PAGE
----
A senior Republican official, speaking on the condition of anonymity to disclose private deliberations, said Sunday that the Romney team was seriously discussing sending Romney, Ryan or both to Minnesota during the final week. The state hasn’t gone Republican in the presidential race since 1972, but recent polling shows a tighter race there than most anticipated. In a flashback to the 2008 race, Obama’s campaign announced that Biden will campaign Thursday in Pennsylvania, reprising a visit to his hometown of Scranton that he made during the final week four years ago. Pennsylvania, too, has been Democratic territory in recent years, but Romney has continued to contest the state with an advertising assist from the Republican Party.
The Pennsylvania nugget is interesting, but that could just be good 'ole sentimental Joe heading back to his Scranton roots in the waning days -- just as he did in 2008, when the state wasn't remotely in play. As for the Minnesota piece of the puzzle, I'm tempted to chalk it up to Team Romney aiming to attract attention in media markets that spill over into western areas of Wisconsin. That's probably all this is, honestly. Then again, the Minneapolis Star Tribune's poll over the weekend was rather intriguing:
As the presidential race tightens across the country, a new Star Tribune Minnesota Poll has found that it is narrowing here as well, with President Obama holding a 3-point lead and Republican Mitt Romney making gains in the state. The poll shows Obama with support from 47 percent of likely voters and Romney earning backing from 44 percent -- a lead within the poll's margin of error of plus or minus 3.5 percentage points. Last month, Obama had an 8-percentage point advantage in the Minnesota Poll. Romney has apparently cut into the Democrat's advantage among women since then and picked up support from Minnesotans who were previously undecided or said they would vote for a third-party candidate.
Ed Morrissey -- a Minnesotan -- says that the Trib's polls are notoriously left-leaning, which folds another wrinkle into the mix. Does Romney legitimately have a shot in the land of 10,000 lakes? I'm highly, highly skeptical, but Team Obama isn't buying airtime up there for no reason. Just south of Minnesota lies Iowa, a bona fide battleground state this year. Yesterday we dealt with the Des Moines Register's eyebrow-raising endorsement of Mitt Romney, the first Republican the paper has endorsed for president since the early 1970s. Stephanie Cutter's sneering response notwithstanding, walking political encyclopedia Michael Barone argues the DMR's nod is a rare case of a media endorsement actually having an impact:
But occasionally there comes an editorial page stance that matters. The Des Moines Register has endorsed Mitt Romney. The Register is not quite the statewide paper that it once was, but it is still clearly the most prominent paper in a state that is closely divided and has 6 critical electoral votes. The endorsement editorial is very much worth reading, because it tends to appeal to the high-minded affluent voters that can be found in large numbers on the west side of Des Moines and in its west side suburbs in Polk County and fast-growing Dallas County to the west. (Iowa was admitted to the Union in 1846, when the president was James K. Polk and the vice president was a Philadelphia banker named George M. Dallas, after whom Dallas, Texas, was also named.) The Register endorsed mostly Republicans from 1912 to 1960; it endorsed Lyndon Johnson and Hubert Humphrey in 1964 and 1968 and Richard Nixon in 1972; it has endorsed Democrats in every election since up until now. This is in line with a lot of editorial pages over the last century. They were Republican, but sort of thoughtful, up through the 1960s, and Democratic, but sort of thoughtful, from the 1970s on.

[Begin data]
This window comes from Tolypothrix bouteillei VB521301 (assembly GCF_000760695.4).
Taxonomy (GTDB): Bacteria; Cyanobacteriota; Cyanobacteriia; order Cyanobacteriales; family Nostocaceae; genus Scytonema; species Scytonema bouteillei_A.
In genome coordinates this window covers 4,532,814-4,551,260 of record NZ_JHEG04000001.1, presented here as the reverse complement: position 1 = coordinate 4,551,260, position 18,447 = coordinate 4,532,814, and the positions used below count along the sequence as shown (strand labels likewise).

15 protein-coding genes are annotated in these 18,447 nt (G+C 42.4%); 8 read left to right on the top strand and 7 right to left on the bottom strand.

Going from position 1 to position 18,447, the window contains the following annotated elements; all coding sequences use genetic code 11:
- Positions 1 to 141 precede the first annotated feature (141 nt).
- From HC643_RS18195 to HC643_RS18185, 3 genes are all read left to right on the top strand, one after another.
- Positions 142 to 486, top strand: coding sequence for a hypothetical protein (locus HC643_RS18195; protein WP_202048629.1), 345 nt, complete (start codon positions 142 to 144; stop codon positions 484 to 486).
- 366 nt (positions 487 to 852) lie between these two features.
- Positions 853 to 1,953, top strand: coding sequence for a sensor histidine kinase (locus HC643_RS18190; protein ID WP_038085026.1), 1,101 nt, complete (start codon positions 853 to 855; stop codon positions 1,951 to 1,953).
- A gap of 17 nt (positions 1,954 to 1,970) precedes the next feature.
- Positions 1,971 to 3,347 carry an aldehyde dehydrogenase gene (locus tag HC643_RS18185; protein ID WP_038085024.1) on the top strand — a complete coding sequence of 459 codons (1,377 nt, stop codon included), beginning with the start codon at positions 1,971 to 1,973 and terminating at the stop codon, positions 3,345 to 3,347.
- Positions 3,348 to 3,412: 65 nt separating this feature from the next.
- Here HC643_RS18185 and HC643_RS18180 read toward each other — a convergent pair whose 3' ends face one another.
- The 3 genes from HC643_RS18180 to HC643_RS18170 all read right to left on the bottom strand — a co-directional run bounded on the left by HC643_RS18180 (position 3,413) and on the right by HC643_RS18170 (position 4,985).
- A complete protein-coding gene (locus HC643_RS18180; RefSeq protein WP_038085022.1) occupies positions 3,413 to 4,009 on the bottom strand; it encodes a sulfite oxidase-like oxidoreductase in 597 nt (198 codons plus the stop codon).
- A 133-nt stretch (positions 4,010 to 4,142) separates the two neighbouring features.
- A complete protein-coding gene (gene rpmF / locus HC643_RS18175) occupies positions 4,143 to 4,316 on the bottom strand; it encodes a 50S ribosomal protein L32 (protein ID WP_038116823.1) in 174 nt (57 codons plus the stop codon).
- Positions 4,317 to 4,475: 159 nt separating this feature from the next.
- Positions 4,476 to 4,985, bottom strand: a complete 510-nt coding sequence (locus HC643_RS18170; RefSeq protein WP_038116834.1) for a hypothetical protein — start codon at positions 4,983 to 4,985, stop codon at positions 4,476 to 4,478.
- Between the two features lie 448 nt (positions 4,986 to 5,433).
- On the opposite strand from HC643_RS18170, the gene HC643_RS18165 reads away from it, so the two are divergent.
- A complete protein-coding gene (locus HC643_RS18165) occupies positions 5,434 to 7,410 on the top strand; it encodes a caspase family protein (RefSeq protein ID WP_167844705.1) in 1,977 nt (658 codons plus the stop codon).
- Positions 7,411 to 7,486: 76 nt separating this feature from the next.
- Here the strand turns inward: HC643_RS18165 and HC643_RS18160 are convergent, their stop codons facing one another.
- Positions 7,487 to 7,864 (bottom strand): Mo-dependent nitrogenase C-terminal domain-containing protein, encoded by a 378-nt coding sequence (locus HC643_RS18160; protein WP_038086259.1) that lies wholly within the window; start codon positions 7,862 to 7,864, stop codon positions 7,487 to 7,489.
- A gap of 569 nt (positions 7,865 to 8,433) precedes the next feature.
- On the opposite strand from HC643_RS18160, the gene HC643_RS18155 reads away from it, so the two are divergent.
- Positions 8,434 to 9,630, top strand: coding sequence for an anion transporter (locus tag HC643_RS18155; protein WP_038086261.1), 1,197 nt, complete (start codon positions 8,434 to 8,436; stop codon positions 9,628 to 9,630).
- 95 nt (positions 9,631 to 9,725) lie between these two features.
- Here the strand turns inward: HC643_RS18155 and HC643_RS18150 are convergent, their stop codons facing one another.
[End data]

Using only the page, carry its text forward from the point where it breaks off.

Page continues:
Barone notes that the Register isn't quite the statewide juggernaut that it once was, but Team Romney isn't concerned. Why? Because Mitt just swept all four major newspaper endorsements in Iowa -- a state Obama carried by nearly ten points in 2008. As National Review reports, "On the heels of the Des Moines Register’s endorsement, Mitt Romney snagged endorsements today from the three other major Iowa papers: the Cedar Rapids Gazette, the Quad City Times, and the Sioux City Journal." With the race neck-and-neck, could these economy and debt-based endorsements help tip the balance? Finally, in Ohio, PPP says Obama has "turned the corner" and leads by four in their latest poll. I broke down the myriad problems with the Democratic poll last night over at HotAir's "green room" (also be sure to check out Ed's take down of the WaPo outlier poll showing Obama up in Virginia). Another Ohio poll out Saturday night showed a tie. I'm not sure what to make of the seemingly disparate national trends vs. some Buckeye State surveys, but this might be a good place to start in terms of reconciling things.